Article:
Captains of the Currie Cup finalists, Deon Fourie and Keegan Daniel have been thrust into the role of team commanders almost by default. Gallo Images

Captains of rugby teams are often the superstars in the side – the most popular player in the team; the one who speaks well and enjoys that leadership responsibility.

But the skippers of the two Currie Cup finalists, Western Province and the Sharks, are probably on the other end of the scale of types of captains.

Deon Fourie and Keegan Daniel are both fairly shy, quiet men, thrust into the role of team commanders almost by default.

In Fourie’s case, that is literally what happened. First Schalk Burger was out for the season after just 10 minutes of the opening Stormers Super Rugby game, and then Jean de Villiers was made Springbok captain.

Fourie was the surprise choice to lead WP, which was also probably due to the absence of other big WP players such as Andries Bekker and Duane Vermeulen.

But the former Limpopo schoolboy has earned the respect of his teammates by producing one outstanding performance after another – and in a totally different position as well.

Due to the loose-forward crisis in the Cape this year, Fourie has had to move from his usual hooker spot to openside flank, and it has turned into a remarkable success story.

So brilliant has his transformation been from the front row to the loose trio that Fourie, who turned 26 last month, is being whispered as a serious candidate for the 32-man Springbok squad that will be named on Sunday for the end-of-year to Europe.

He has been superb in contesting possession at the breakdowns, creating turnovers and winning penalties, while his usual energetic contributions while running with the ball has allowed Province to break defences around the fringes.

When first moving into a loose-forward position for Province (he played at flank at school too), Fourie used to get his timing wrong on a few occasions when going into rucks, but he seems to have sorted it out and has conceded fewer penalties than at the start of the Currie Cup.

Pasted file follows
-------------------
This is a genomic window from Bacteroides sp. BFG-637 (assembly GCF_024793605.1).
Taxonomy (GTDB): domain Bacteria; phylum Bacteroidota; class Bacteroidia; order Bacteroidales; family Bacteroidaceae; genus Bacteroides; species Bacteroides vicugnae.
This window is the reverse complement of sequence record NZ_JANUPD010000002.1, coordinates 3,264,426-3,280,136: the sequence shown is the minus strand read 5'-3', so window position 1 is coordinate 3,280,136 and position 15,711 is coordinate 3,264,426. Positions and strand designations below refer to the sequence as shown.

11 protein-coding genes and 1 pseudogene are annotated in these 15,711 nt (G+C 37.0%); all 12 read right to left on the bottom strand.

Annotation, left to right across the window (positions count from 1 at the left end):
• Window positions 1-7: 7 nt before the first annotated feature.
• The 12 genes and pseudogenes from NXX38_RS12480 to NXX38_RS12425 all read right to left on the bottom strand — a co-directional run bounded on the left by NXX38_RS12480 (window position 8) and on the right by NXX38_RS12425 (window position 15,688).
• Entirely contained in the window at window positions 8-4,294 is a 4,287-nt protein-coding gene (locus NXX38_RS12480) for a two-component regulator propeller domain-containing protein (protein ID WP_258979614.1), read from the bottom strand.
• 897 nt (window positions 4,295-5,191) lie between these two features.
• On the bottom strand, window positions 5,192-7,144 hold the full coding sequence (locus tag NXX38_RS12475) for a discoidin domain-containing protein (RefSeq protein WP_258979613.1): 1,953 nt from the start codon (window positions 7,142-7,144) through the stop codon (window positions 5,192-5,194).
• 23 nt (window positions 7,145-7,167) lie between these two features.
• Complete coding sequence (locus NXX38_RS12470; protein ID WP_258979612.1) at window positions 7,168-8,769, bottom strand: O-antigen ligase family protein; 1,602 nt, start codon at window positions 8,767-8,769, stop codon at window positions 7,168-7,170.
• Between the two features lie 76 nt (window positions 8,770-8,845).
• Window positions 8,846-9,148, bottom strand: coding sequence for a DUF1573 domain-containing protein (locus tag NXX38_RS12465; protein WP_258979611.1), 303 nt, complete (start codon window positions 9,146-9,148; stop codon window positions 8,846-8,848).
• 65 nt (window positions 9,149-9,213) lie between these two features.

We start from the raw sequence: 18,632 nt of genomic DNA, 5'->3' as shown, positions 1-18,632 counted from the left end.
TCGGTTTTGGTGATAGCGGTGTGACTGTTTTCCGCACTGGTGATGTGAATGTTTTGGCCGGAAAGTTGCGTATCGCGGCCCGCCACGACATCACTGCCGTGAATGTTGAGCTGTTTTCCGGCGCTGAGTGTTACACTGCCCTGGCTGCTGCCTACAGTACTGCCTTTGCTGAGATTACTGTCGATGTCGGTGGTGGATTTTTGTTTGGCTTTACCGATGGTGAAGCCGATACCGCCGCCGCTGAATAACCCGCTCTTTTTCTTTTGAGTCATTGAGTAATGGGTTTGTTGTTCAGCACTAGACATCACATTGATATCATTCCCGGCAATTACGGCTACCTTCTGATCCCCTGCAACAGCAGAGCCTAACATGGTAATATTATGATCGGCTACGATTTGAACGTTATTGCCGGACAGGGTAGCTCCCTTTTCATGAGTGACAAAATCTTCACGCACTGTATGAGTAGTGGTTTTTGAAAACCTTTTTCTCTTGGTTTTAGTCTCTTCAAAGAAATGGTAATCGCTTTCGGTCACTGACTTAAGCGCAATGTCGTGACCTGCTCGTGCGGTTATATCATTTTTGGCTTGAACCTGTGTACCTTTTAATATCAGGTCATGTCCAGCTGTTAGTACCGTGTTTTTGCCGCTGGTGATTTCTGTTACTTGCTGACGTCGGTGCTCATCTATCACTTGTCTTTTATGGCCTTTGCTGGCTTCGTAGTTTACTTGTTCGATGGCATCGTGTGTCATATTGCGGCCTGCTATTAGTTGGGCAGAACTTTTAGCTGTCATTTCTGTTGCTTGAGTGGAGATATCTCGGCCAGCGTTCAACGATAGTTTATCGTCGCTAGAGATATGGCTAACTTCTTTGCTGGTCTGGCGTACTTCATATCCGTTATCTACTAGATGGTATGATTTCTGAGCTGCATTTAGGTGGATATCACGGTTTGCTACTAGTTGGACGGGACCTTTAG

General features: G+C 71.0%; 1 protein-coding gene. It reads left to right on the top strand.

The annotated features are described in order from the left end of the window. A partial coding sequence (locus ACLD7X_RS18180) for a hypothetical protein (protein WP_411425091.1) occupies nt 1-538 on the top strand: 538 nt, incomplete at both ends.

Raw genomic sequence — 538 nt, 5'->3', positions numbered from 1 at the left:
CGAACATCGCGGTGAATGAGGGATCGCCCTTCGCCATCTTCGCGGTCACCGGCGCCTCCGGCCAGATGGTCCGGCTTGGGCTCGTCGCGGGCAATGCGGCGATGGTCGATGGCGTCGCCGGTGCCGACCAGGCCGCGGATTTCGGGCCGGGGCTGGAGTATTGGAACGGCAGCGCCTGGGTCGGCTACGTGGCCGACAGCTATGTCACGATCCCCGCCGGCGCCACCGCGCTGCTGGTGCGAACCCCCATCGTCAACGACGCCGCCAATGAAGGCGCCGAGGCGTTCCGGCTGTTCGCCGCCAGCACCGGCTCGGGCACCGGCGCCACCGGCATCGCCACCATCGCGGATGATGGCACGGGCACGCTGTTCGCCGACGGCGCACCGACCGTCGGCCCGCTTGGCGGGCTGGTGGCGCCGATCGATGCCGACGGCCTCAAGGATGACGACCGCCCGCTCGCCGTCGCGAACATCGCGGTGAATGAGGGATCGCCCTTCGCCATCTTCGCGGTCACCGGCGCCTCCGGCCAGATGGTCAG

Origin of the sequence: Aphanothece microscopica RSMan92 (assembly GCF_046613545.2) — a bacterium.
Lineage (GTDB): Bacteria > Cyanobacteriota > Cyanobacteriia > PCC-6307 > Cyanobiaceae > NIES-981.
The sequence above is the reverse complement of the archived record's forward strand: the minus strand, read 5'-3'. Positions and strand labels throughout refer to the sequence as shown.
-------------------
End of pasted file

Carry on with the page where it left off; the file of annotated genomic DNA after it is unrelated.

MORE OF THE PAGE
He also has a knack of scoring tries, especially from the back of mauls, which was best illustrated when he dotted down the winning try in the semi-final against the Lions last week.

Fourie has scored six touchdowns this season, which places him in third position on the leading list, with Cheetahs star Raymond Rhule on top with eight. Remarkably, the next best WP player on the list is inside centre Marcel Brache, with just three tries.

And while he may not say much off the field, Fourie does all his talking on it. He leads with his busy style of play, but can get his team going with a good old tongue-lashing when necessary.

He is the heart and soul of this WP side, and was acknowledged by his union when he was named as the Most Valuable Player at the WP annual awards ceremony last week.

Of course, Fourie is still expected to be the back-up at hooker should anything happen to No 2 Scarra Ntubeni.

Daniel has moved between being a ball-carrier and fetcher for most of his career, playing in the No 6 jersey. But 2012 has been the best season in his rugby life, and it has coincided with an almost permanent move to No 8.

The former Dale College schoolboy revels in space and playing a free-flowing game, and that is exactly what the Sharks have done all season long.

They made a thrilling charge towards the end of the Super Rugby competition, just making it into the top-six playoff spots after an arduous travel schedule. They then managed to knock over the Stormers in a Newlands semi-final, but ran out of puff in the final against the Crusaders in Christchurch.

But Daniel played superb rugby throughout, mainly at No 8, although Ryan Kankowski eventually made it back into the team at the back of the scrum.

Daniel’s incredible ball and running skills set him apart – his ability to link up with teammates in space is uncanny, while he has enough speed to break the line as well. Despite being only 1.88m, he has also developed into a reasonable and unexpected lineout option, while his defence is strong and effective.

He has also overseen a change in the Sharks’ attacking gameplan during the Currie Cup, which has mainly been due to the constant rain that has hit Durban in the last few months. Now they don’t only know how to run it, but also use the boot with great effect, combining with a physical pack. Daniel still gets stuck in despite not having as many opportunities to run with the ball.

Being able to manage difficult characters like the Du Plessis brothers is not an easy task either, but both Bismarck and Jannie flourished under Daniel’s leadership this year.

Daniel has been unlucky not to get more gametime with the Springboks in 2012, as Bok coach Heyneke Meyer prefers big, physical loose forwards. The 27-year-old started against Argentina at Newlands, but then didn’t even make the tour squad to Australia and New Zealand.

He will hope that another big performance in the Currie Cup final will see him make the cut for next month’s tour to Ireland and the UK.

Fourie and Daniel may go head-to-head in the rucks on Saturday, and both will look to get their team on the front foot. But who will hold the Sir Donald Currie Cup aloft?